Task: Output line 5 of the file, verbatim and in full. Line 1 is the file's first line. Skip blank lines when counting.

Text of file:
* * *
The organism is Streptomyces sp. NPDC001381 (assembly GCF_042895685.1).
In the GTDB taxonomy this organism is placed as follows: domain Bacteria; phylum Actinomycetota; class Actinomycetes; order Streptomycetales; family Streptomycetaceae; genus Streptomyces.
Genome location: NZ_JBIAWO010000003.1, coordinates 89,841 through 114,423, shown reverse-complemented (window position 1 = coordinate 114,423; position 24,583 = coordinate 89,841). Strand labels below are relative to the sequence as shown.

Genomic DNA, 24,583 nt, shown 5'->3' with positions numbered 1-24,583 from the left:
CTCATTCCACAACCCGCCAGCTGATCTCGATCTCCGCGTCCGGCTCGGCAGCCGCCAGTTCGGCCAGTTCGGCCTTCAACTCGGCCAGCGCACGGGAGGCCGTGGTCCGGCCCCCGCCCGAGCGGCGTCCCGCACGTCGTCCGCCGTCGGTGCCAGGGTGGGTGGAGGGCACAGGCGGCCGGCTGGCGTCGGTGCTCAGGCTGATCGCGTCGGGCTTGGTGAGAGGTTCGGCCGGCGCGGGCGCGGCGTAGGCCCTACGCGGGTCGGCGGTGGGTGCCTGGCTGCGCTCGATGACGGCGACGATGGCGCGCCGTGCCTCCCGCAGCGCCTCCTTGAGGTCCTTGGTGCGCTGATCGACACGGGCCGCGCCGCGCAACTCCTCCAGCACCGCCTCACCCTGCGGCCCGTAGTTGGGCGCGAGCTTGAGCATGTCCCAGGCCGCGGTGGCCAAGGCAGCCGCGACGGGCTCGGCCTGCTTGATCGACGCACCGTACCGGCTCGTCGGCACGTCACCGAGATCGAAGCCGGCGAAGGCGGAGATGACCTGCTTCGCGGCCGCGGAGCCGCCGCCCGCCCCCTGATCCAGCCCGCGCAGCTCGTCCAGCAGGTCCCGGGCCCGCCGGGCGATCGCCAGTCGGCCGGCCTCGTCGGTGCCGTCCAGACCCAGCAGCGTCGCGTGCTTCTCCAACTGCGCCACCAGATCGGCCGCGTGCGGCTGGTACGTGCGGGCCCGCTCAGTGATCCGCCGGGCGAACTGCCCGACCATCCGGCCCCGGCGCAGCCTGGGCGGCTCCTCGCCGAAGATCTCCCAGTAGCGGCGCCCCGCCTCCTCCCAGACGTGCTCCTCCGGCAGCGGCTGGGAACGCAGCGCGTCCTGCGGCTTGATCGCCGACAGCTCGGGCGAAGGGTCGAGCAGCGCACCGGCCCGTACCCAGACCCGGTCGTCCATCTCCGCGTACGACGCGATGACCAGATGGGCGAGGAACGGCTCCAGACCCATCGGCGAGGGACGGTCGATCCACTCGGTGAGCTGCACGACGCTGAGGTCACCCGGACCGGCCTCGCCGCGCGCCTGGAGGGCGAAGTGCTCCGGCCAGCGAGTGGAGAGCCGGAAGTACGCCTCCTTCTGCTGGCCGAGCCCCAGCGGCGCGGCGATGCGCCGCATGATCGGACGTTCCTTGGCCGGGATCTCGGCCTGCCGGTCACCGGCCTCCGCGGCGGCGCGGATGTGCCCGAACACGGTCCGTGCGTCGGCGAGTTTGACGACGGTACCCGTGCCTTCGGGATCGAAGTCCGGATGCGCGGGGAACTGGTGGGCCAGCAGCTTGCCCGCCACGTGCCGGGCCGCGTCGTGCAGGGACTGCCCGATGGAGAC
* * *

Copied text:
CTCATTCCACAACCCGCCAGCTGATCTCGATCTCCGCGTCCGGCTCGGCAGCCGCCAGTTCGGCCAGTTCGGCCTTCAACTCGGCCAGCGCACGGGAGGCCGTGGTCCGGCCCCCGCCCGAGCGGCGTCCCGCACGTCGTCCGCCGTCGGTGCCAGGGTGGGTGGAGGGCACAGGCGGCCGGCTGGCGTCGGTGCTCAGGCTGATCGCGTCGGGCTTGGTGAGAGGTTCGGCCGGCGCGGGCGCGGCGTAGGCCCTACGCGGGTCGGCGGTGGGTGCCTGGCTGCGCTCGATGACGGCGACGATGGCGCGCCGTGCCTCCCGCAGCGCCTCCTTGAGGTCCTTGGTGCGCTGATCGACACGGGCCGCGCCGCGCAACTCCTCCAGCACCGCCTCACCCTGCGGCCCGTAGTTGGGCGCGAGCTTGAGCATGTCCCAGGCCGCGGTGGCCAAGGCAGCCGCGACGGGCTCGGCCTGCTTGATCGACGCACCGTACCGGCTCGTCGGCACGTCACCGAGATCGAAGCCGGCGAAGGCGGAGATGACCTGCTTCGCGGCCGCGGAGCCGCCGCCCGCCCCCTGATCCAGCCCGCGCAGCTCGTCCAGCAGGTCCCGGGCCCGCCGGGCGATCGCCAGTCGGCCGGCCTCGTCGGTGCCGTCCAGACCCAGCAGCGTCGCGTGCTTCTCCAACTGCGCCACCAGATCGGCCGCGTGCGGCTGGTACGTGCGGGCCCGCTCAGTGATCCGCCGGGCGAACTGCCCGACCATCCGGCCCCGGCGCAGCCTGGGCGGCTCCTCGCCGAAGATCTCCCAGTAGCGGCGCCCCGCCTCCTCCCAGACGTGCTCCTCCGGCAGCGGCTGGGAACGCAGCGCGTCCTGCGGCTTGATCGCCGACAGCTCGGGCGAAGGGTCGAGCAGCGCACCGGCCCGTACCCAGACCCGGTCGTCCATCTCCGCGTACGACGCGATGACCAGATGGGCGAGGAACGGCTCCAGACCCATCGGCGAGGGACGGTCGATCCACTCGGTGAGCTGCACGACGCTGAGGTCACCCGGACCGGCCTCGCCGCGCGCCTGGAGGGCGAAGTGCTCCGGCCAGCGAGTGGAGAGCCGGAAGTACGCCTCCTTCTGCTGGCCGAGCCCCAGCGGCGCGGCGATGCGCCGCATGATCGGACGTTCCTTGGCCGGGATCTCGGCCTGCCGGTCACCGGCCTCCGCGGCGGCGCGGATGTGCCCGAACACGGTCCGTGCGTCGGCGAGTTTGACGACGGTACCCGTGCCTTCGGGATCGAAGTCCGGATGCGCGGGGAACTGGTGGGCCAGCAGCTTGCCCGCCACGTGCCGGGCCGCGTCGTGCAGGGACTGCCCGATGGAGAC